LIVE: Liz Longley / Barnaby Bright @ Caffe Lena, 8/13/14
Review and photographs by Andrzej Pilarczyk
Sarah Craig – who for nearly two decades has served as the general manager Saratoga Springs’ Caffe Lena, the most marvelous coffeehouse on the planet – must have had divine inspiration to book two of the most fantastic singer-songwriter acts in one fabulous evening last week.
The headliner, Liz Longley, was lovely to the ear and to the eye. Though young in years, she presented a seasoned and mature command of dynamics using her voice and guitar prowess. Whether playing a Van Morrison number(which dovetailed into Gershwin’s “Summertime”) or any of the songs from her heartfelt bag of originals, she beguiled the crowd, presenting an exemplary, hour-plus set of captivating music.
But it was Barnaby Bright, the Nashville-based duo of Becky Bliss and Nate Bliss, who were the surprise hit of the evening. No one really knew who they were when Becky asked the audience that question near the beginning of their explosive, 45-minute opening set. Becky met Berklee School of Music grad Nate in Kansas City when she was looking for a saxophonist.
Nate saw a good thing in both a lovely companion and a talented singer-songwriter with an amazing voice, so the two teamed up after he woodshedded to learn the guitar, because when it came to Becky’s style of music, the saxophone was, with the exception of a song or two, not the instrument of choice for accompaniment on a steady folk-music basis.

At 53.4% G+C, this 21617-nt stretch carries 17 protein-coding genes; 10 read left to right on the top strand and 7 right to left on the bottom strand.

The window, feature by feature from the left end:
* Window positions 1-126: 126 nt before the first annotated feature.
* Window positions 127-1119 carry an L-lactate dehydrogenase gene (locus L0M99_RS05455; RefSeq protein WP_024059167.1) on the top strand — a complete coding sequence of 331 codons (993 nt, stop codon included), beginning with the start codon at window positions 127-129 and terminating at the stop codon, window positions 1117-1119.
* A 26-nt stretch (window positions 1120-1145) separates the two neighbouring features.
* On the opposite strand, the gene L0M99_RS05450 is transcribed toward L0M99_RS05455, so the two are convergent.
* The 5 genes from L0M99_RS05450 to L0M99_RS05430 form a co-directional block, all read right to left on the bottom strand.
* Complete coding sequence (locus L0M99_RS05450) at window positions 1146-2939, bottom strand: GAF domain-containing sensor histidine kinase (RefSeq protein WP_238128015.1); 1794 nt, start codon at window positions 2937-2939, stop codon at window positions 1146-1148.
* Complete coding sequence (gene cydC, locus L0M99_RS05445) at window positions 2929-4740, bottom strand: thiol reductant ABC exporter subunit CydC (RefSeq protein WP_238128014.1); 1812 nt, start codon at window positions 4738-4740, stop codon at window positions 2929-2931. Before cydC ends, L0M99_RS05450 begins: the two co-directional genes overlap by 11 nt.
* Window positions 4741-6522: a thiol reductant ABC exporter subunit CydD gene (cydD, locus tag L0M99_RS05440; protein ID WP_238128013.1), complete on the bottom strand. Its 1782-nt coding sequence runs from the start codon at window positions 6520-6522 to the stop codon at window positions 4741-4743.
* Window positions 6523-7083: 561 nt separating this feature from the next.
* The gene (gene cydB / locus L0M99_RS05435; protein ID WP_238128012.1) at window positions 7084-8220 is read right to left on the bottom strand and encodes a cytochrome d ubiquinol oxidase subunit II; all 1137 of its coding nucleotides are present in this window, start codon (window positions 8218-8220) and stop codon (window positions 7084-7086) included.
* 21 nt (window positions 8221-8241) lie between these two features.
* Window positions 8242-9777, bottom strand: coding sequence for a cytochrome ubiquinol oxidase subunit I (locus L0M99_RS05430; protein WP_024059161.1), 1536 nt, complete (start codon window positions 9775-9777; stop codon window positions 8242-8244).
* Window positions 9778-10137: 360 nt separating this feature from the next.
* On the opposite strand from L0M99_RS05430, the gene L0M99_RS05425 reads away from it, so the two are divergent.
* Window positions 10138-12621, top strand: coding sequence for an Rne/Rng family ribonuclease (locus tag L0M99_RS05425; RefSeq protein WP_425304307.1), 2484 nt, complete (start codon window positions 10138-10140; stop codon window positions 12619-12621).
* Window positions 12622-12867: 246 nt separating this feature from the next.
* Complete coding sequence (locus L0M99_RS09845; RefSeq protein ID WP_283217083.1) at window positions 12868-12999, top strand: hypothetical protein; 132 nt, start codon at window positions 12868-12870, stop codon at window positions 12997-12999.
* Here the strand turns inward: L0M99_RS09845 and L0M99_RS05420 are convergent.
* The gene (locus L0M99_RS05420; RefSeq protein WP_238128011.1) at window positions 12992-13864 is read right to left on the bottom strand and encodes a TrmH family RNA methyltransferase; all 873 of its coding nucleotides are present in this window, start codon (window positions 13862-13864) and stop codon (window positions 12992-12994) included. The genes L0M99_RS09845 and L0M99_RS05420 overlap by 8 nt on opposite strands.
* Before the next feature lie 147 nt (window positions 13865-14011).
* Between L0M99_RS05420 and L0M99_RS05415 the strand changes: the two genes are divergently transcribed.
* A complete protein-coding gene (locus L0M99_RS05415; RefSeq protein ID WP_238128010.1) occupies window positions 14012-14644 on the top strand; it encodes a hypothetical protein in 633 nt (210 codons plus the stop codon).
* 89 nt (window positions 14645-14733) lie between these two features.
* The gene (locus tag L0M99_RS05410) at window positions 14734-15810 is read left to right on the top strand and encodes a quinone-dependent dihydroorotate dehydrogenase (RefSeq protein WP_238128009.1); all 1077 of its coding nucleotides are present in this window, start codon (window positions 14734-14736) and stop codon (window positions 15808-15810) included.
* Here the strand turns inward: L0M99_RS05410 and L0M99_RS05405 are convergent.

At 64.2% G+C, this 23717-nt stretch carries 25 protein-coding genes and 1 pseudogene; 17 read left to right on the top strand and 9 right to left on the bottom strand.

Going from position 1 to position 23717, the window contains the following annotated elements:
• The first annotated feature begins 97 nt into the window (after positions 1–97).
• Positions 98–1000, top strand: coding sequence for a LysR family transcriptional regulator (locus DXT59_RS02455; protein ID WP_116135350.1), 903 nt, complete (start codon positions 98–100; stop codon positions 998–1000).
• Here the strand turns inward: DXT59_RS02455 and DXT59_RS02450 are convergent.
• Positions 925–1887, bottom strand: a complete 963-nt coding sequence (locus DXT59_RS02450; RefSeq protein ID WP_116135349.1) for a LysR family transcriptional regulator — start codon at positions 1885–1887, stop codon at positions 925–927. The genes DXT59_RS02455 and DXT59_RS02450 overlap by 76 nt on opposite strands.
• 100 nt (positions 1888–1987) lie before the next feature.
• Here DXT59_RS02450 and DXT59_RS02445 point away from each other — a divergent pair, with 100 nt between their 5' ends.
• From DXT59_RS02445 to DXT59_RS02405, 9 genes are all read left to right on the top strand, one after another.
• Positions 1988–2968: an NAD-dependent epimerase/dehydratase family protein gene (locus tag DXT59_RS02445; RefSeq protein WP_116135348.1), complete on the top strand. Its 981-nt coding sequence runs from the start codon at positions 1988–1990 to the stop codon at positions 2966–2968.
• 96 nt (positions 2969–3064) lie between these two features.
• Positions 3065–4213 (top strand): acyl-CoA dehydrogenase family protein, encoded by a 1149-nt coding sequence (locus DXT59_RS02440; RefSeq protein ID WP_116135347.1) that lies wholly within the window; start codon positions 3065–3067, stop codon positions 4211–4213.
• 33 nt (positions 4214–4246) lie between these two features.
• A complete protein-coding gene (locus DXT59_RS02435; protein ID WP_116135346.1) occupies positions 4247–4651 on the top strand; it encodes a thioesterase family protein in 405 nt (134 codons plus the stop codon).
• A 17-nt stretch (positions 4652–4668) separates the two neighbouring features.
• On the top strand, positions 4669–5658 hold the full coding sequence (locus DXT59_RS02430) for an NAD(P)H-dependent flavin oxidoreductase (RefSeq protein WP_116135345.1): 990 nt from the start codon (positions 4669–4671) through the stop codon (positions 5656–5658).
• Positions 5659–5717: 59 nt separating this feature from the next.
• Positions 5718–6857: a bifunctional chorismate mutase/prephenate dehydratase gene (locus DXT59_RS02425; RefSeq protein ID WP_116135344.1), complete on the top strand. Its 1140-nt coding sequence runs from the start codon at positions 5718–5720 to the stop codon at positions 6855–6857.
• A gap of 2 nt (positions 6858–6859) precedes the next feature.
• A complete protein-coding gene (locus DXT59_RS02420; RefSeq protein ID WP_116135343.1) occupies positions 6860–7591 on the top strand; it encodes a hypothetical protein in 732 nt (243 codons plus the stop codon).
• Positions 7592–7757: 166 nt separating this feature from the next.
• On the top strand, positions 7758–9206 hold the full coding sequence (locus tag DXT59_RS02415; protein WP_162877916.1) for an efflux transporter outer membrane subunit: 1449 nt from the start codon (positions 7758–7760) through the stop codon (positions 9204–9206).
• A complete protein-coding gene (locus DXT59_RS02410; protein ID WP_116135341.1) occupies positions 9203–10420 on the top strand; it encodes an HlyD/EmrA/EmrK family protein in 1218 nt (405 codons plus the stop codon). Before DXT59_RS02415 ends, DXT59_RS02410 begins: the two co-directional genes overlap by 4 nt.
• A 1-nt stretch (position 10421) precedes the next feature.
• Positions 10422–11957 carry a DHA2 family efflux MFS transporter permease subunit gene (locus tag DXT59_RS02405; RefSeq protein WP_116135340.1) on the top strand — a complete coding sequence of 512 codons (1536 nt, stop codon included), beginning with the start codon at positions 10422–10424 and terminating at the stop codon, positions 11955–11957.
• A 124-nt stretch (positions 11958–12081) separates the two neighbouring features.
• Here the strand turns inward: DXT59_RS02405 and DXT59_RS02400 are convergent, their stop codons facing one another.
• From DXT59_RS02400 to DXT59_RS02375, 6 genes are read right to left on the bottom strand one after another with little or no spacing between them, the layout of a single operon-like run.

Well, Nate Bliss blew the socks off the audience with his honest intensity and guitar pyrotechnics, often sounding like two musicians playing both percussion and the six-string guitar at the same time. It was amazing just to witness his creativity.
Becky Bliss’ voice flowed harmoniously through less-than-a-dozen original tunes accompanying herself on either spirited harmonium or ukulele and a percussive tap or two. In fact, she and Nate sounded like a full quartet several times during their wonderfully intimate and engaging set.
There was a crowd of about 50 lucky souls; not bad for a mid-week concert, but it’s a shame that a larger audience didn’t witness this magnificent evening of superior song and musicianship in one of Saratoga Springs’ most venerated of all performance spaces.